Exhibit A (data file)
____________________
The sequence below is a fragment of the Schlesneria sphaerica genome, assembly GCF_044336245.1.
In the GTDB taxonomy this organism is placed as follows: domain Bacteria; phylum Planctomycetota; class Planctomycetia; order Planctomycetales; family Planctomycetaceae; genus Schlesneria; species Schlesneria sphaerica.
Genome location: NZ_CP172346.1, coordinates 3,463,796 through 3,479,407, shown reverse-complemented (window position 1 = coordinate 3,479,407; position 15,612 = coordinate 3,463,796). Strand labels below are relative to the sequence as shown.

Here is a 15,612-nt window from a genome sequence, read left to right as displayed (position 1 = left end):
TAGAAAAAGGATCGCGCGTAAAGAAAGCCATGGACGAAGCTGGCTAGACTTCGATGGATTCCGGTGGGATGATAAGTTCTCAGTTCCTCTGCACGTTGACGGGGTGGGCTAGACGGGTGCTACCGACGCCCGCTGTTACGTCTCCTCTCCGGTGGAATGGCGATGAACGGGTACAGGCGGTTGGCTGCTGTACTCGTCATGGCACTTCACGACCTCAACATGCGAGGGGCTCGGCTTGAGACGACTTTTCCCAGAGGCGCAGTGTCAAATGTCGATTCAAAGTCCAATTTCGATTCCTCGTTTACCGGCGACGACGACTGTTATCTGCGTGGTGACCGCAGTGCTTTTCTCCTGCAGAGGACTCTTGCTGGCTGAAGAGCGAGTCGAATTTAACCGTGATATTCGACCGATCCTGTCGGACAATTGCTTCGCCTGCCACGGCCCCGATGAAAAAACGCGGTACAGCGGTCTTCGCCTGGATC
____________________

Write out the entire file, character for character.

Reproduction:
The sequence below is a fragment of the Schlesneria sphaerica genome, assembly GCF_044336245.1.
In the GTDB taxonomy this organism is placed as follows: domain Bacteria; phylum Planctomycetota; class Planctomycetia; order Planctomycetales; family Planctomycetaceae; genus Schlesneria; species Schlesneria sphaerica.
Genome location: NZ_CP172346.1, coordinates 3,463,796 through 3,479,407, shown reverse-complemented (window position 1 = coordinate 3,479,407; position 15,612 = coordinate 3,463,796). Strand labels below are relative to the sequence as shown.

Here is a 15,612-nt window from a genome sequence, read left to right as displayed (position 1 = left end):
TAGAAAAAGGATCGCGCGTAAAGAAAGCCATGGACGAAGCTGGCTAGACTTCGATGGATTCCGGTGGGATGATAAGTTCTCAGTTCCTCTGCACGTTGACGGGGTGGGCTAGACGGGTGCTACCGACGCCCGCTGTTACGTCTCCTCTCCGGTGGAATGGCGATGAACGGGTACAGGCGGTTGGCTGCTGTACTCGTCATGGCACTTCACGACCTCAACATGCGAGGGGCTCGGCTTGAGACGACTTTTCCCAGAGGCGCAGTGTCAAATGTCGATTCAAAGTCCAATTTCGATTCCTCGTTTACCGGCGACGACGACTGTTATCTGCGTGGTGACCGCAGTGCTTTTCTCCTGCAGAGGACTCTTGCTGGCTGAAGAGCGAGTCGAATTTAACCGTGATATTCGACCGATCCTGTCGGACAATTGCTTCGCCTGCCACGGCCCCGATGAAAAAACGCGGTACAGCGGTCTTCGCCTGGATC